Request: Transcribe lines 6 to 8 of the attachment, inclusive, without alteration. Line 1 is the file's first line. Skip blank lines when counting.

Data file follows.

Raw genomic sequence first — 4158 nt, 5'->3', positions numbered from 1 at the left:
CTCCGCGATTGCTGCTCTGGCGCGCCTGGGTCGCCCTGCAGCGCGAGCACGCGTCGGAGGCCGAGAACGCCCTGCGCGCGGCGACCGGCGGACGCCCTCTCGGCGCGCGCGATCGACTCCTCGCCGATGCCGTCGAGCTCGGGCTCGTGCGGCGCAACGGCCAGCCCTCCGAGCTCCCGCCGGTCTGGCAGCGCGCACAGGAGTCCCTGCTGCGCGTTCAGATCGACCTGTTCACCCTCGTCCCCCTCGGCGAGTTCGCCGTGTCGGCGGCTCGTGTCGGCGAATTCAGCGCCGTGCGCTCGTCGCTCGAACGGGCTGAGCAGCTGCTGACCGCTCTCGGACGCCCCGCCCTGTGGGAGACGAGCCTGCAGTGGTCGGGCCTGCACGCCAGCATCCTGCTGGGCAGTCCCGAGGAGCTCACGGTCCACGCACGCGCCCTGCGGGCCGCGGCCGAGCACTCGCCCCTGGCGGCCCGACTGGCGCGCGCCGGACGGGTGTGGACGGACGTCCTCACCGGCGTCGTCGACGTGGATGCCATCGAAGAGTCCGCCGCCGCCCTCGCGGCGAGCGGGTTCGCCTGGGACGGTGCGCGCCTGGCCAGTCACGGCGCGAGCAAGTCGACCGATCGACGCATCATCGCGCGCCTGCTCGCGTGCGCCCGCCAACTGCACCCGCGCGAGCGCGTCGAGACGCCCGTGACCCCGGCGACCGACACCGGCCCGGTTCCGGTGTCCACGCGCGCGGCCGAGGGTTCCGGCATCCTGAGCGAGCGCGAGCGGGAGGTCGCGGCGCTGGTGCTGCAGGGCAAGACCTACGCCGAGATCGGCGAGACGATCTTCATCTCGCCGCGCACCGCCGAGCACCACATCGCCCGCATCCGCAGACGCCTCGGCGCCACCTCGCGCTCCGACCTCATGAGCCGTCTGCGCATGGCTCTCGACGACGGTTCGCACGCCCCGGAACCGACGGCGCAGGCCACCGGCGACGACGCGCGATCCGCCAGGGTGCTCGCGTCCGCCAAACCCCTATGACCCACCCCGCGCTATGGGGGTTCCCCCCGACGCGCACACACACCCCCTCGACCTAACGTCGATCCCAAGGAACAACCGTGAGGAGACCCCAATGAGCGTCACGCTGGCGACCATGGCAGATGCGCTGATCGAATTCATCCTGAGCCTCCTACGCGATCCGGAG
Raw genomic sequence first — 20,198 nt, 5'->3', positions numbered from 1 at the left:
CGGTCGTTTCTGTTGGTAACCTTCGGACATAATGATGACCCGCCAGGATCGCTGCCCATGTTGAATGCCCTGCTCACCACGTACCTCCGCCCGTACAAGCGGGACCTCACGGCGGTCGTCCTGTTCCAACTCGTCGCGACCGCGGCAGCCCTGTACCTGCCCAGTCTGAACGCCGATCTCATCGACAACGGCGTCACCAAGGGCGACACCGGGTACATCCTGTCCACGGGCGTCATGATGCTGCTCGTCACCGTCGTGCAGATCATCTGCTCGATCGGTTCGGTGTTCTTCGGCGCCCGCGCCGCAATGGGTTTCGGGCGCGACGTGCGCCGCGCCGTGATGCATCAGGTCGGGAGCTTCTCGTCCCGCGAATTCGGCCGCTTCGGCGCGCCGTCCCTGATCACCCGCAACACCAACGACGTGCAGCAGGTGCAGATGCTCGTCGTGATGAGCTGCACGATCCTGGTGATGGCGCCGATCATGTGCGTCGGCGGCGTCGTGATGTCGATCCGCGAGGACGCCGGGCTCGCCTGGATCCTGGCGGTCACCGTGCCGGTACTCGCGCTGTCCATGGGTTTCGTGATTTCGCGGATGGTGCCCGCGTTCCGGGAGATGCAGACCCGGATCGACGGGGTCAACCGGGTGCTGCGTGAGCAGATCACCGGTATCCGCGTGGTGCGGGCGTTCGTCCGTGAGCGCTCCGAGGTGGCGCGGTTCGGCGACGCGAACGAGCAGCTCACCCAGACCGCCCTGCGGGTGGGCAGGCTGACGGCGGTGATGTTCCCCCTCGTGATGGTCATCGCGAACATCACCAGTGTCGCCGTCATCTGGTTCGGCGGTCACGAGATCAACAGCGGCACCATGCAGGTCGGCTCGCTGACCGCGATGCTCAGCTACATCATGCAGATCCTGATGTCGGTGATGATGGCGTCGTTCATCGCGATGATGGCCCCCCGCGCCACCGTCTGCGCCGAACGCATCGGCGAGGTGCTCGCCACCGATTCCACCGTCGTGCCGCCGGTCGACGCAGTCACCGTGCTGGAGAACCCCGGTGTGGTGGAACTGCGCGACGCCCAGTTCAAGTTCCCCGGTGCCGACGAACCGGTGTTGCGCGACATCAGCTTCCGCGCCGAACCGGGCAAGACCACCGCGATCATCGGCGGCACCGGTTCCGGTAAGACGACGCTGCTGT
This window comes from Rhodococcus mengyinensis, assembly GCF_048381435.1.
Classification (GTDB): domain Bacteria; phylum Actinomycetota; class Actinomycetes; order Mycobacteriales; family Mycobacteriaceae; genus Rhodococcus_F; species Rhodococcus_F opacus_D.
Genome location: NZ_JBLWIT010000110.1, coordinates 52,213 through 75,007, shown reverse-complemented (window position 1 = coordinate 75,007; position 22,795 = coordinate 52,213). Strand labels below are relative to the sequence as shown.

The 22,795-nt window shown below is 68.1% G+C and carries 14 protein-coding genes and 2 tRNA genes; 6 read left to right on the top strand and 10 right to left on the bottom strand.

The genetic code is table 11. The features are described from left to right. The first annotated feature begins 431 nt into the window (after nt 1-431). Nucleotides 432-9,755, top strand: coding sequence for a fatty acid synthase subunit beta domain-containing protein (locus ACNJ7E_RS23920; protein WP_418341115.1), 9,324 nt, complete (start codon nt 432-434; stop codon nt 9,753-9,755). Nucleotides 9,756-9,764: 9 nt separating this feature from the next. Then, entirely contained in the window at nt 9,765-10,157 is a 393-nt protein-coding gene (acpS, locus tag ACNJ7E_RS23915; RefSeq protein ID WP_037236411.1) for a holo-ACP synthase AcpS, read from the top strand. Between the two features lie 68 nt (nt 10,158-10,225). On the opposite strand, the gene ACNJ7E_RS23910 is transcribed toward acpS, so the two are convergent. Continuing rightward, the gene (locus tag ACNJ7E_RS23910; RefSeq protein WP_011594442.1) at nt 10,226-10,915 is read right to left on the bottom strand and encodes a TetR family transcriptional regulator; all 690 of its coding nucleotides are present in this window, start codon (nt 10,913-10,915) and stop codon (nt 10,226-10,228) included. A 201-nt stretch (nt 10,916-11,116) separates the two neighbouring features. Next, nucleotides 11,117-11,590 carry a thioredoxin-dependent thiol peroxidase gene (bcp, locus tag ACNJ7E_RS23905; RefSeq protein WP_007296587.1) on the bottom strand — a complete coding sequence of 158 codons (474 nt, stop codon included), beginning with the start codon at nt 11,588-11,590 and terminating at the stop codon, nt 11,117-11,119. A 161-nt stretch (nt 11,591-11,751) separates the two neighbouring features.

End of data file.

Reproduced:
Classification (GTDB): domain Bacteria; phylum Actinomycetota; class Actinomycetes; order Mycobacteriales; family Mycobacteriaceae; genus Rhodococcus_F; species Rhodococcus_F opacus_D.
Genome location: NZ_JBLWIT010000110.1, coordinates 52,213 through 75,007, shown reverse-complemented (window position 1 = coordinate 75,007; position 22,795 = coordinate 52,213). Strand labels below are relative to the sequence as shown.

The 22,795-nt window shown below is 68.1% G+C and carries 14 protein-coding genes and 2 tRNA genes; 6 read left to right on the top strand and 10 right to left on the bottom strand.